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Hyperthyroidism in Cats

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ASPCA logoThe following information isn’t intended to replace regular visits to your veterinarian. If you think your cat may have hyperthyroidism, please see your veterinarian immediately. And remember, please do not give any medication to your pet without talking to your veterinarian first.

What Is Hyperthyroidism?

Hyperthyroidism is the most common glandular disorder in cats. It is most frequently caused by an excessive concentration of circulating thyroxine-a thyroid hormone better known as T4-in the bloodstream.

What Are the Symptoms of Hyperthyroidism?

Weight loss and increased appetite are among the most common clinical signs of this condition. Weight loss is seen in 95 to 98 percent of hyperthyroid cats, and a hearty appetite in 67 to 81 percent. Excessive thirst, increased urination, hyperactivity, unkempt appearance, panting, diarrhea and increased shedding have also been reported. Vomiting is seen in about 50 percent of affected cats. Clinical signs are a result of the effect of increased T4 levels on various organ systems.

What Breeds/Ages Are Prone to Hyperthyroidism?

Hyperthyroidism can occur in any breed of cat, male or female, but occurs almost exclusively in older animals. Less than 6 percent of cases are younger than 10 years of age; the average age at onset is between 12 and 13 years.

How Is Hyperthyroidism Diagnosed?

Because several common diseases of older cats-diabetes, inflammatory bowel disease, intestinal cancer and chronic kidney failure-share some of the clinical signs of hyperthyroidism, a battery of tests is in order. A CBC, chemistry panel and urinalysis alone will not diagnose hyperthyroidism, but they can certainly rule out diabetes and kidney failure. Hyperthyroid cats may have normal findings on the CBC and urinalysis, but the chemistry panel often shows elevation of several liver enzymes.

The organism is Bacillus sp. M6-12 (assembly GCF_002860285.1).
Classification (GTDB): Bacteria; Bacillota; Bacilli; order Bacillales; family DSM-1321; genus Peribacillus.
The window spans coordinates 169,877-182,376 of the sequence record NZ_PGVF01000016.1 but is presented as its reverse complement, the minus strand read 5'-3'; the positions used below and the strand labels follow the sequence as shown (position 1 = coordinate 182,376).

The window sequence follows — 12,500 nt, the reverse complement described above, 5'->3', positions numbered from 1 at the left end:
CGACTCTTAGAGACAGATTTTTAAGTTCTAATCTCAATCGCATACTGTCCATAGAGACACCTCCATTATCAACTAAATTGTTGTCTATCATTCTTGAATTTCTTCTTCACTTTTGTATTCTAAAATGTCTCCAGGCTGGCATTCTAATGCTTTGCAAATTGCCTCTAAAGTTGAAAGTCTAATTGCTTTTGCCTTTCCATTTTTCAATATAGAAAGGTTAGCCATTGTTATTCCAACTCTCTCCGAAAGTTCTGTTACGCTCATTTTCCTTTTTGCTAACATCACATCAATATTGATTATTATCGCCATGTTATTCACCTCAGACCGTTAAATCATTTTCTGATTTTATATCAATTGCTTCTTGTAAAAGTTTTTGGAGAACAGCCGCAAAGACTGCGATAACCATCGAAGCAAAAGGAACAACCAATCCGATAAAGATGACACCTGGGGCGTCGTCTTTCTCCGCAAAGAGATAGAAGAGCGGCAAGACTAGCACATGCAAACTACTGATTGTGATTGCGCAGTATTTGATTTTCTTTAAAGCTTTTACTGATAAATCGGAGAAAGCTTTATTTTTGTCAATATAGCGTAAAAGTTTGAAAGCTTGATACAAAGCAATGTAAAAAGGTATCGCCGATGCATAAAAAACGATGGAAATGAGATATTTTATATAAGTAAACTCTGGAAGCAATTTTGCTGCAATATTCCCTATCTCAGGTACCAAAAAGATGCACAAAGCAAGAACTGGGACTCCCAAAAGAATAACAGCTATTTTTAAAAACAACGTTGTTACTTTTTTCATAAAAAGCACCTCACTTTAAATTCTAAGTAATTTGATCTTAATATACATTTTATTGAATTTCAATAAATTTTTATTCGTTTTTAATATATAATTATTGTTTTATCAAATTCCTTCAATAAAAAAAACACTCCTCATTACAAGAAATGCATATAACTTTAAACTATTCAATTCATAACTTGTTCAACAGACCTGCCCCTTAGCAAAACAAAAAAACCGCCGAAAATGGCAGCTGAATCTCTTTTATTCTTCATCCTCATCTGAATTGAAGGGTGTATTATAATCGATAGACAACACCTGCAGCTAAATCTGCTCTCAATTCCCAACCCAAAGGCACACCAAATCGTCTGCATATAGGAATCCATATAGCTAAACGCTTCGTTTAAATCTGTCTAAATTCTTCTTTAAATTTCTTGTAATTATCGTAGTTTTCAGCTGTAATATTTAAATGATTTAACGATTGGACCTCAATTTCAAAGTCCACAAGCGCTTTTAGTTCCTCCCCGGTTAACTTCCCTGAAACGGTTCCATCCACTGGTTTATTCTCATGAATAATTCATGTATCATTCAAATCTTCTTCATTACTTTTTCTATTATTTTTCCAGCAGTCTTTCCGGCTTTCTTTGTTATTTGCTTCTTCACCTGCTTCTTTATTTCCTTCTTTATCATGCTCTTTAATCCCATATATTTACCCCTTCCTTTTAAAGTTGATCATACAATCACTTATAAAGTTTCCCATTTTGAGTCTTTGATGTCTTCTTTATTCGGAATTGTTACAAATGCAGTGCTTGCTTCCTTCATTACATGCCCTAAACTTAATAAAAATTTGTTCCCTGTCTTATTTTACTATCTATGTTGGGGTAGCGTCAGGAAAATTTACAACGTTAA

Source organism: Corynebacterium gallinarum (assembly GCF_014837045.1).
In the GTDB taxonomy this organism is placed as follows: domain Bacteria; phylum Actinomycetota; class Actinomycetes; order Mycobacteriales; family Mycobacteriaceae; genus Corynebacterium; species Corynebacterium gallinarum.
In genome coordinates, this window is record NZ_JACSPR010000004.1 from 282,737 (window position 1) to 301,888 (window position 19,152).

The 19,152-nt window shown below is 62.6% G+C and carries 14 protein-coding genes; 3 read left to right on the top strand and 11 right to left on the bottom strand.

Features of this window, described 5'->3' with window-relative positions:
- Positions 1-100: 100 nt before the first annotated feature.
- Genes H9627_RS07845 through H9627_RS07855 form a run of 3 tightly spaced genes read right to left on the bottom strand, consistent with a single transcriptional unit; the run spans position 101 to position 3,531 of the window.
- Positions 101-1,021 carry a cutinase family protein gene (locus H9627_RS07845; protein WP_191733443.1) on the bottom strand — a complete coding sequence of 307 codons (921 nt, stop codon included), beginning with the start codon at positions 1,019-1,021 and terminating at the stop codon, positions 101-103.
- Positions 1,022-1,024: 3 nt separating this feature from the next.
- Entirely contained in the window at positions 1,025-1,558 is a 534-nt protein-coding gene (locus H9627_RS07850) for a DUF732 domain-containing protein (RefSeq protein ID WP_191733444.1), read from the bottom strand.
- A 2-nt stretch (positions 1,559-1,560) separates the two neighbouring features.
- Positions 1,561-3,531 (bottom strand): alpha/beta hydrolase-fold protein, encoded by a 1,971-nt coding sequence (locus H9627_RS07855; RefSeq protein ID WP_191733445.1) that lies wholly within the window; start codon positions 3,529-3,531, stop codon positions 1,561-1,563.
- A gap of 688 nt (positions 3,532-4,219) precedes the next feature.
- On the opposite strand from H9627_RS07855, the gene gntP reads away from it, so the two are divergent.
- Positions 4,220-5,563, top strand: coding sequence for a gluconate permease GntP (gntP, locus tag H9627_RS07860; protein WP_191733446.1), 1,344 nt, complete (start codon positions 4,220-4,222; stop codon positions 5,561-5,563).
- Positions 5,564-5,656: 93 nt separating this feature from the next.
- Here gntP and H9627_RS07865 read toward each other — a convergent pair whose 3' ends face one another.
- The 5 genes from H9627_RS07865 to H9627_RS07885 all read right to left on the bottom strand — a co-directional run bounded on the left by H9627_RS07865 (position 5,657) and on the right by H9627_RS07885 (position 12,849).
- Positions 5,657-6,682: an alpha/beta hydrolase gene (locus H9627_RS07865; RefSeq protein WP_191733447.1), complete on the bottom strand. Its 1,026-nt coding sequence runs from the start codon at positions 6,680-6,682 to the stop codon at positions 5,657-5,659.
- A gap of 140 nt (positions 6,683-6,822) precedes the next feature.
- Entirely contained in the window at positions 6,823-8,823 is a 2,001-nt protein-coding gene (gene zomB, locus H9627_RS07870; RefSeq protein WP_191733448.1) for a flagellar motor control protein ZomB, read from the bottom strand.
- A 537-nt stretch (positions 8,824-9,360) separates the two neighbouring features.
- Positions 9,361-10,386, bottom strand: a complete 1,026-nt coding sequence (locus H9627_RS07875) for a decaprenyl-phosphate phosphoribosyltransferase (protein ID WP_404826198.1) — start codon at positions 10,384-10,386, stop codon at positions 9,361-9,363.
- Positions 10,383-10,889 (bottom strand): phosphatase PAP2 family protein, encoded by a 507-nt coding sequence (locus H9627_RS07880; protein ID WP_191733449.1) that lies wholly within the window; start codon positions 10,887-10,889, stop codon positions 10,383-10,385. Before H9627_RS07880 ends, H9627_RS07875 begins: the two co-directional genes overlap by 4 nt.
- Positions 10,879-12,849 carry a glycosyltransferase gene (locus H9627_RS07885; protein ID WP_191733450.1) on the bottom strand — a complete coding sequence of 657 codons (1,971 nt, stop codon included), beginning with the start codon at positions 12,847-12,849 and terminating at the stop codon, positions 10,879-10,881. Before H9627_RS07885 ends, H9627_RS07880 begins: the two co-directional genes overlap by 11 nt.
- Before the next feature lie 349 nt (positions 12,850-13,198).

In the vast majority of cases, a definitive diagnosis of hyperthyroidism is based on a simple blood test that shows elevated T4 levels in the bloodstream. Unfortunately, between 2 percent and 10 percent of cats with hyperthyroidism will have normal T4 levels. One possible explanation for this is that in mild cases, T4 levels can fluctuate in and out of the normal range. Another is that concurrent illness will suppress elevated T4 levels, lowering them into the normal or high-normal range and fooling the veterinarian into thinking that the cat’s thyroid status is normal. Because these are geriatric cats, concurrent illness is fairly common, and diagnosis of hyperthyroidism in these cats can be tricky.

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